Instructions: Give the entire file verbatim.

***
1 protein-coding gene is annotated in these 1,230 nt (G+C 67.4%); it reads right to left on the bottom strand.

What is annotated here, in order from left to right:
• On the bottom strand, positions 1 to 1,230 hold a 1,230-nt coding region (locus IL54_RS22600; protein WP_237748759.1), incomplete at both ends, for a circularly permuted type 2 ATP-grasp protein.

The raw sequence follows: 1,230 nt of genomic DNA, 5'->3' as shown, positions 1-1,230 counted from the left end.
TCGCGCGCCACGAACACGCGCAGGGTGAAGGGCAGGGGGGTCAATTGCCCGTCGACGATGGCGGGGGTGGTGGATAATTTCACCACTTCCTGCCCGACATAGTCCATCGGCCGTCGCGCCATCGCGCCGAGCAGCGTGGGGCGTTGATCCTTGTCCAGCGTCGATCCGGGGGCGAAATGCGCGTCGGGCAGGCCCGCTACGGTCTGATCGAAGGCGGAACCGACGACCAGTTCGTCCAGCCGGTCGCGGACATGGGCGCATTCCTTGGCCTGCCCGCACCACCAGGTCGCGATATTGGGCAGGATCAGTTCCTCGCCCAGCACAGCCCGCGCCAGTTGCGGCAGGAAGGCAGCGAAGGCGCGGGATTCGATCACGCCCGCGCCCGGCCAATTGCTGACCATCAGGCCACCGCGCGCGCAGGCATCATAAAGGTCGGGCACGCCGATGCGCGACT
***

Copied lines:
1 protein-coding gene is annotated in these 1,230 nt (G+C 67.4%); it reads right to left on the bottom strand.

What is annotated here, in order from left to right:
• On the bottom strand, positions 1 to 1,230 hold a 1,230-nt coding region (locus IL54_RS22600; protein WP_237748759.1), incomplete at both ends, for a circularly permuted type 2 ATP-grasp protein.

The raw sequence follows: 1,230 nt of genomic DNA, 5'->3' as shown, positions 1-1,230 counted from the left end.
TCGCGCGCCACGAACACGCGCAGGGTGAAGGGCAGGGGGGTCAATTGCCCGTCGACGATGGCGGGGGTGGTGGATAATTTCACCACTTCCTGCCCGACATAGTCCATCGGCCGTCGCGCCATCGCGCCGAGCAGCGTGGGGCGTTGATCCTTGTCCAGCGTCGATCCGGGGGCGAAATGCGCGTCGGGCAGGCCCGCTACGGTCTGATCGAAGGCGGAACCGACGACCAGTTCGTCCAGCCGGTCGCGGACATGGGCGCATTCCTTGGCCTGCCCGCACCACCAGGTCGCGATATTGGGCAGGATCAGTTCCTCGCCCAGCACAGCCCGCGCCAGTTGCGGCAGGAAGGCAGCGAAGGCGCGGGATTCGATCACGCCCGCGCCCGGCCAATTGCTGACCATCAGGCCACCGCGCGCGCAGGCATCATAAAGGTCGGGCACGCCGATGCGCGACT